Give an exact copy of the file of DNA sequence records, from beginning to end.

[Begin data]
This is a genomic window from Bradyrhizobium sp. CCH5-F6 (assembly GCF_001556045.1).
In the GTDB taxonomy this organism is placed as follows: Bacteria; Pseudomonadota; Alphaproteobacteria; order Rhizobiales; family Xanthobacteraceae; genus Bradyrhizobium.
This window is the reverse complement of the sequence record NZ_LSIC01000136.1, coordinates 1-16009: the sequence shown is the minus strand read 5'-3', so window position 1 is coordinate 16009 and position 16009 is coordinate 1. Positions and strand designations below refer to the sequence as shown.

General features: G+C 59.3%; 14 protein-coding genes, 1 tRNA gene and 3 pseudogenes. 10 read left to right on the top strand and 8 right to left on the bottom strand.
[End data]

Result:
This is a genomic window from Bradyrhizobium sp. CCH5-F6 (assembly GCF_001556045.1).
In the GTDB taxonomy this organism is placed as follows: Bacteria; Pseudomonadota; Alphaproteobacteria; order Rhizobiales; family Xanthobacteraceae; genus Bradyrhizobium.
This window is the reverse complement of the sequence record NZ_LSIC01000136.1, coordinates 1-16009: the sequence shown is the minus strand read 5'-3', so window position 1 is coordinate 16009 and position 16009 is coordinate 1. Positions and strand designations below refer to the sequence as shown.

General features: G+C 59.3%; 14 protein-coding genes, 1 tRNA gene and 3 pseudogenes. 10 read left to right on the top strand and 8 right to left on the bottom strand.